Sunday, March 30, 2014

Reverse total shoulder: complications, reoperations and the learning curve

Complications rates, reoperation rates, and the learning curve in reverse shoulder arthroplasty.

These authors reviewed 112 patients who underwent 114 RSA procedures, 93 were primary arthroplasties and 21 were revisions. Of the primaries, 73 were for cuff deficiency/cuff tear arthropathy, 20 were for fracture.

The total complication rate for the entire group was 7%; the reoperation rate was 5.3%. Complications included 3 periprosthetic fractures, 3 hematomas, 1 acromion fracture, and 1 deep infection. 

The complication rates was 4.3% for the primaries and 19% for the revisions.
The The complication rate was 19% in the revision RSA group and 4.3% in the primary RSA group.

The reoperation rate was 2.2% for the primaries and 19% for the revisions.

Notching was noted in 9/16 Delta-type prostheses and 4/98 Encore-type prostheses.

Comment: Interestingly there were no reported instances of instability (the authors were cautious in the progression of activities after the surgery, careful to try to repair the subscapularis, and committed to a design that laterializes the center of rotation creating East/West tensioning - factors that may help minimize the risk of instability).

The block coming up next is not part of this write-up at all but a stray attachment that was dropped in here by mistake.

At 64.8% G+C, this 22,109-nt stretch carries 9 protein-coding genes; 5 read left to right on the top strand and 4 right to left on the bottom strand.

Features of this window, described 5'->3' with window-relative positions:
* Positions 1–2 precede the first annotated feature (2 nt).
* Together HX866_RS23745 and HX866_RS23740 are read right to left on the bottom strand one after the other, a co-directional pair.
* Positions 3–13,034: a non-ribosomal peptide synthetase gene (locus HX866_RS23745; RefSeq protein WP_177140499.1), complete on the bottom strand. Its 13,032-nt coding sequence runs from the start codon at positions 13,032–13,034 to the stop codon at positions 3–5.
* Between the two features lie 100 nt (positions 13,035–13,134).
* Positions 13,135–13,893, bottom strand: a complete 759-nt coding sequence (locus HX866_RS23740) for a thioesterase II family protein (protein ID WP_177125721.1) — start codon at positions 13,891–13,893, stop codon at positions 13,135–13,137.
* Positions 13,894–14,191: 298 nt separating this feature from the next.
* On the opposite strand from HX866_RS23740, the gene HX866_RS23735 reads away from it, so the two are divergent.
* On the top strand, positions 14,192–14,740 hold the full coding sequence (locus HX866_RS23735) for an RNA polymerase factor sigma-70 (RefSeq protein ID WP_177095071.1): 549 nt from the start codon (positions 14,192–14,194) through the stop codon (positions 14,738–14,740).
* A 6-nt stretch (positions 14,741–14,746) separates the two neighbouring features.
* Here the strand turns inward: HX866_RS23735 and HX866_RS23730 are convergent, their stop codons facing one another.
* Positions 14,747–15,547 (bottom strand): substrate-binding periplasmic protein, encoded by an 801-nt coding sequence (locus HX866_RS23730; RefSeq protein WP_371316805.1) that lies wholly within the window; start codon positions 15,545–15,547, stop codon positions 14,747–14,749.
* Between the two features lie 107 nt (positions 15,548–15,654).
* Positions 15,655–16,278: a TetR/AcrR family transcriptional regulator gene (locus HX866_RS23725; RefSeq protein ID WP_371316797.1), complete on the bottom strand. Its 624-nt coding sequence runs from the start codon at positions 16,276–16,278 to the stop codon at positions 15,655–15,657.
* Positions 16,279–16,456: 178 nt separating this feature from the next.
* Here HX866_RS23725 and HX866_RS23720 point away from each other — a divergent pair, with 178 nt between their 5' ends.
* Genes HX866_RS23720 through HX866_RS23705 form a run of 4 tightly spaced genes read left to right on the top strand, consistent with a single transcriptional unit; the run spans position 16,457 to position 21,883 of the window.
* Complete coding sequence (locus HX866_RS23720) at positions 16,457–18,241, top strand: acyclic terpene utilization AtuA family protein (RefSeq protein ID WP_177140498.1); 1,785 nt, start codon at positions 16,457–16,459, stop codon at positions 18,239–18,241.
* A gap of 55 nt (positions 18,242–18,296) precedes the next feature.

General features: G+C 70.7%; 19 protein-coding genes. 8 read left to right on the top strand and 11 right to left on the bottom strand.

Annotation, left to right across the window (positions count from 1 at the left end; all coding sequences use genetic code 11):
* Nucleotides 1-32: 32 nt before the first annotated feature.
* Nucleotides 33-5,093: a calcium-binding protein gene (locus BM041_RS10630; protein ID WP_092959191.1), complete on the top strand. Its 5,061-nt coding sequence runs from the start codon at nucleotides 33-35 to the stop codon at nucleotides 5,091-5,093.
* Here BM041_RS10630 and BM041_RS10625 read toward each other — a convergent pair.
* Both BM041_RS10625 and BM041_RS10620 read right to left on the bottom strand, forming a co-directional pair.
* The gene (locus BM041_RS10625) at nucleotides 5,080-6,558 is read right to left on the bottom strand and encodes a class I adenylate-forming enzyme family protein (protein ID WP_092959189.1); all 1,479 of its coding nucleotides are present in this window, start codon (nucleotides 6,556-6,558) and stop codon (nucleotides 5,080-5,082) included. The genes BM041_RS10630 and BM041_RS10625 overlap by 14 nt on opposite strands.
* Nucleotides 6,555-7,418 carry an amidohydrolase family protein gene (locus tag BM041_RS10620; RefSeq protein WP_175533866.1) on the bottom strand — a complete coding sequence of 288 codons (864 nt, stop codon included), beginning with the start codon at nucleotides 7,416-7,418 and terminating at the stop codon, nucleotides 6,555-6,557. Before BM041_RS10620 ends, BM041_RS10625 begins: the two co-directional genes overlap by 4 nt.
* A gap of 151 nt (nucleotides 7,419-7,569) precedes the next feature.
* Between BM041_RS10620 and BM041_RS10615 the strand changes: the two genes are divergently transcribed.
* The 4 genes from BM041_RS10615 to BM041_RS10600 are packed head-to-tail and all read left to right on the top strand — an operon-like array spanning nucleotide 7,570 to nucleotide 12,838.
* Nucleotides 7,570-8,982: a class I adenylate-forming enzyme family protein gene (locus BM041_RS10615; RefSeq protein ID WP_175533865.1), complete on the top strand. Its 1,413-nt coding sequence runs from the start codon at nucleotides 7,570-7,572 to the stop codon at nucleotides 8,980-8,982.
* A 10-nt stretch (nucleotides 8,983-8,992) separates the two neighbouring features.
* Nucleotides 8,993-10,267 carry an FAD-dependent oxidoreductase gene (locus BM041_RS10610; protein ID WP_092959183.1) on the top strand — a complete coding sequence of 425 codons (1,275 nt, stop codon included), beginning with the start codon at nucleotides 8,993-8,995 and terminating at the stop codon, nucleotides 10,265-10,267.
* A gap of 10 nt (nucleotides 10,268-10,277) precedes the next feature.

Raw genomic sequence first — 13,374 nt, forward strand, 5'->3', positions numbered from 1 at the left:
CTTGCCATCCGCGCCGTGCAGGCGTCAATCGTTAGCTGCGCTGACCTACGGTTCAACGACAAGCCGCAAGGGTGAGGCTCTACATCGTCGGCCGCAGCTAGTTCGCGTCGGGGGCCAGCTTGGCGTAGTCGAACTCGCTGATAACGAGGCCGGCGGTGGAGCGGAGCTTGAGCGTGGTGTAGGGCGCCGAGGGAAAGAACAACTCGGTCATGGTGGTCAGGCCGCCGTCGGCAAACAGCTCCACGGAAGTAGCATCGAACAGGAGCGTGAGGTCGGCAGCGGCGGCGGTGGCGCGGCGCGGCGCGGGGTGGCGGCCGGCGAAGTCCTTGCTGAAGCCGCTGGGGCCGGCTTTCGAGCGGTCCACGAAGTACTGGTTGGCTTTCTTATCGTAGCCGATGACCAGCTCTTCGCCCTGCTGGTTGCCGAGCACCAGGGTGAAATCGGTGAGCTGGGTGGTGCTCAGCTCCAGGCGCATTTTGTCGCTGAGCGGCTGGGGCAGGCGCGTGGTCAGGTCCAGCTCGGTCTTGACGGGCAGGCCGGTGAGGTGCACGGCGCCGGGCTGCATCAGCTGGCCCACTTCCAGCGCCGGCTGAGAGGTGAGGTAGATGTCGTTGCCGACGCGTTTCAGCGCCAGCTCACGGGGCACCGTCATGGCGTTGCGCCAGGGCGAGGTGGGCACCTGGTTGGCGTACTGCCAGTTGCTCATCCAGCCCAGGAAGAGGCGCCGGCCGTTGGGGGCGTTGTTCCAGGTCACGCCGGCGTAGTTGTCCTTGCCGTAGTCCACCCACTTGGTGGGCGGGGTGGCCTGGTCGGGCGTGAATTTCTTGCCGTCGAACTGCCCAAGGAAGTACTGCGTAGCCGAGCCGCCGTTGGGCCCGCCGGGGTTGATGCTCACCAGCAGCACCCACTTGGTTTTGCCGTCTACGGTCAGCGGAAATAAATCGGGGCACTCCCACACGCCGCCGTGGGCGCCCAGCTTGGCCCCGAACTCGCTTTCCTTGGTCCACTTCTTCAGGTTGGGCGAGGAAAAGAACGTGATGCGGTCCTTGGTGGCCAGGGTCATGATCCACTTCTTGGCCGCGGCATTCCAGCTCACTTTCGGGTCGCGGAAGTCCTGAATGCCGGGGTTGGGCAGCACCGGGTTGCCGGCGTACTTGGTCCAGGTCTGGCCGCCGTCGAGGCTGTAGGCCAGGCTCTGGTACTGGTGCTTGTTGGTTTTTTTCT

The surgeon's technique included minimal humeral reaming and cementing, rather than attempting a press fit through greater reaming - an approach that may have minimized the rate of intraoperative fracture. The surgeon used only hand reaming of the glenoid - an approach that may help preserve valuable glenoid bone stock.

Postoperative periprosthetic fractures tended to occur at the tip of the prosthesis and were related to falls. This emphasizes the point that fall prevention is very important in these individuals who may have problems with osteopenia, balance, vision and lower extremity arthritis. Our current technique uses impaction grafting to minimize the risk of both intraoperative and postoperative fractures.

While the authors did not find evidence of a learning curve related to surgical experience in this series, these surgeries were performed by a surgeon with a reverse total shoulder volume of over 20 cases/year - perhaps the learning curve had been successfully negotiated prior to the start of this series.

Finally, the average followup was 26 months (range 12-48). In that the risk of certain of the complications -  e.g. periprosthetic fractures, scapular fracture, infection -  continue for the life of the patient, it may be more meaningful to say that the annualized complication rate was just over 3% per year.


Check out the new Shoulder Arthritis Book - click here.

To see the topics covered in this Blog, click here

Use the "Search" box to the right to find other topics of interest to you.

You may be interested in some of our most visited web pages including:shoulder arthritis, total shoulder, ream and runreverse total shoulderCTA arthroplasty, and rotator cuff surgery as well as the 'ream and run essentials'